The diagnosis and treatment of idiopathic normal pressure hydrocephalus

Gary L. Gallia, Daniele Rigamonti, Michael A. Williams

Research output: Contribution to journalReview articlepeer-review

128 Scopus citations


Idiopathic normal pressure hydrocephalus (INPH) is a syndrome that is characterized by gait impairment, cognitive decline and urinary incontinence, and is associated with ventriculomegaly in the absence of elevated cerebrospinal fluid (CSF) pressure. There is significant variation in the clinical presentation and progression of this disorder, and its diagnosis often represents a challenge for neurologists and neurosurgeons. Various supplemental tests, including the CSF tap test, external CSF drainage via spinal catheter, and CSF outflow resistance determination, can improve the accuracy of predicting a response to surgical treatment. CSF shunting provides significant symptom improvement in the majority of appropriately evaluated patients. In 2005, an international study group published evidence-based guidelines for the diagnosis and management of INPH. This review will highlight the clinical presentation, radiographic findings, supplemental prognostic tests, differential diagnosis, surgical treatment and outcomes of INPH.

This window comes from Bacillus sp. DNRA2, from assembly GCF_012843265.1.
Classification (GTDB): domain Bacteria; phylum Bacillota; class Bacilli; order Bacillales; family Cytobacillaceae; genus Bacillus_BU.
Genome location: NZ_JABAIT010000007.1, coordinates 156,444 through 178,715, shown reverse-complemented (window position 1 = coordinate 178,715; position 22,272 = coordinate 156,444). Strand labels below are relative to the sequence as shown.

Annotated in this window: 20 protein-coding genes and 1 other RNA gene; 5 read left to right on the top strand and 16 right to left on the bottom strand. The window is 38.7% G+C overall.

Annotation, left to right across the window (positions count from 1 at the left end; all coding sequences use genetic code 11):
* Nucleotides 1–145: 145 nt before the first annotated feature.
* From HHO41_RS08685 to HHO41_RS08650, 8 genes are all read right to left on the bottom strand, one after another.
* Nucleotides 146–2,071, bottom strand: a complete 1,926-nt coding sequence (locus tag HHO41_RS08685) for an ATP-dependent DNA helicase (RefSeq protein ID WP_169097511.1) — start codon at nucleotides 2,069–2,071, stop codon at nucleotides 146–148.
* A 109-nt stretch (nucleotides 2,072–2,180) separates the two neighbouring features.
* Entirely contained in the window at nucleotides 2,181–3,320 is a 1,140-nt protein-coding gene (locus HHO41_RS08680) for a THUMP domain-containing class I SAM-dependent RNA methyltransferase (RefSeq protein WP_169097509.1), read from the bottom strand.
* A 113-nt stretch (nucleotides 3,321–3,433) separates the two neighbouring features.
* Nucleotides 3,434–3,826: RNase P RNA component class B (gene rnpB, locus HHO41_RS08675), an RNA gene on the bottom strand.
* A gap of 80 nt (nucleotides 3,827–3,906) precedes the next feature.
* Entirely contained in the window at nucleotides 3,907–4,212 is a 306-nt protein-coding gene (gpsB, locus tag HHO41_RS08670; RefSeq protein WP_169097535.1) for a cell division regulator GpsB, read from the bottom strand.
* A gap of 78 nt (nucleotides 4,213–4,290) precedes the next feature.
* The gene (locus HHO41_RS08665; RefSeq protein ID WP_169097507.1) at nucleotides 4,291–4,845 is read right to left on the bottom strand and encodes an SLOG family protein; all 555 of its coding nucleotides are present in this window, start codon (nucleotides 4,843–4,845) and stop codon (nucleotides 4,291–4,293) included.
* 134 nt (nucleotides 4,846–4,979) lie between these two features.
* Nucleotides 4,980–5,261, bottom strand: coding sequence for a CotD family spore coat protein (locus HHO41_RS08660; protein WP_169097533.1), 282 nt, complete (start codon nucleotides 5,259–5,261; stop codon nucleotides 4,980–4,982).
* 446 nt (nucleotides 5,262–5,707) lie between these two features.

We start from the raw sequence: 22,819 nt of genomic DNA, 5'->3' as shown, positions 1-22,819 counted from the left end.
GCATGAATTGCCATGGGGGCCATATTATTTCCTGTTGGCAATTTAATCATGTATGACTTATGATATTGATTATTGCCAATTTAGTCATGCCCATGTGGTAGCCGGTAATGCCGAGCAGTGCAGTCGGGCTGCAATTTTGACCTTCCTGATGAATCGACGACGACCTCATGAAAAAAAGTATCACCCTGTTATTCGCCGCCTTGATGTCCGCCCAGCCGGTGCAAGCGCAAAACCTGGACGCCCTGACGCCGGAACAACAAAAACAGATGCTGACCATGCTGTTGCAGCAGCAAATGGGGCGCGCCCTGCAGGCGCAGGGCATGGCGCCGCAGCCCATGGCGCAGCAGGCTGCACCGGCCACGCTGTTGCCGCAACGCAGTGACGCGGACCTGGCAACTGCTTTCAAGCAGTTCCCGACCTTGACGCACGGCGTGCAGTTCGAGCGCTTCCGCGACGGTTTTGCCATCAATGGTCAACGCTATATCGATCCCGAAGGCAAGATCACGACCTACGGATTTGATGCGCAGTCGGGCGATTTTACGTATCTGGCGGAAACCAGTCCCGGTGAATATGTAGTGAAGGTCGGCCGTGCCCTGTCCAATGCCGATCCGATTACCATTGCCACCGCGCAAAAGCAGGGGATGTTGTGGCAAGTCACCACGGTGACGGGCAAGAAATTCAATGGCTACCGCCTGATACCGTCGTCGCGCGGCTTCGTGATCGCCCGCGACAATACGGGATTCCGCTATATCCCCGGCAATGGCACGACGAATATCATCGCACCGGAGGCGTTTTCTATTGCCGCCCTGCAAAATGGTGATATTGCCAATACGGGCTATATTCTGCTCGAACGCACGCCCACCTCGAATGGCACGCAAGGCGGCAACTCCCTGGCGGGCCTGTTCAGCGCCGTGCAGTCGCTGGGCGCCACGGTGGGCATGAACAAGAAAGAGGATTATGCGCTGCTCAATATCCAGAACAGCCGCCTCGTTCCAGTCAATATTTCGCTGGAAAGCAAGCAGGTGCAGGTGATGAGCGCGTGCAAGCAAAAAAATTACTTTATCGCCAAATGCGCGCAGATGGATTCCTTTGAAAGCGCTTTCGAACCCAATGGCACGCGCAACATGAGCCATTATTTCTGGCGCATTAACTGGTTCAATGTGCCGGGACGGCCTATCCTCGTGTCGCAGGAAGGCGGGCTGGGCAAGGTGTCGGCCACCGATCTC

Original languageEnglish (US)
Pages (from-to)375-381
Number of pages7
JournalNature Clinical Practice Neurology
Issue number7
StatePublished - Jul 2006


  • Cerebrospinal fluid shunt
  • Diagnosis
  • Hydrocephalus
  • Idiopathic normal pressure hydrocephalus
  • Surgery

ASJC Scopus subject areas

  • Clinical Neurology
  • Cellular and Molecular Neuroscience


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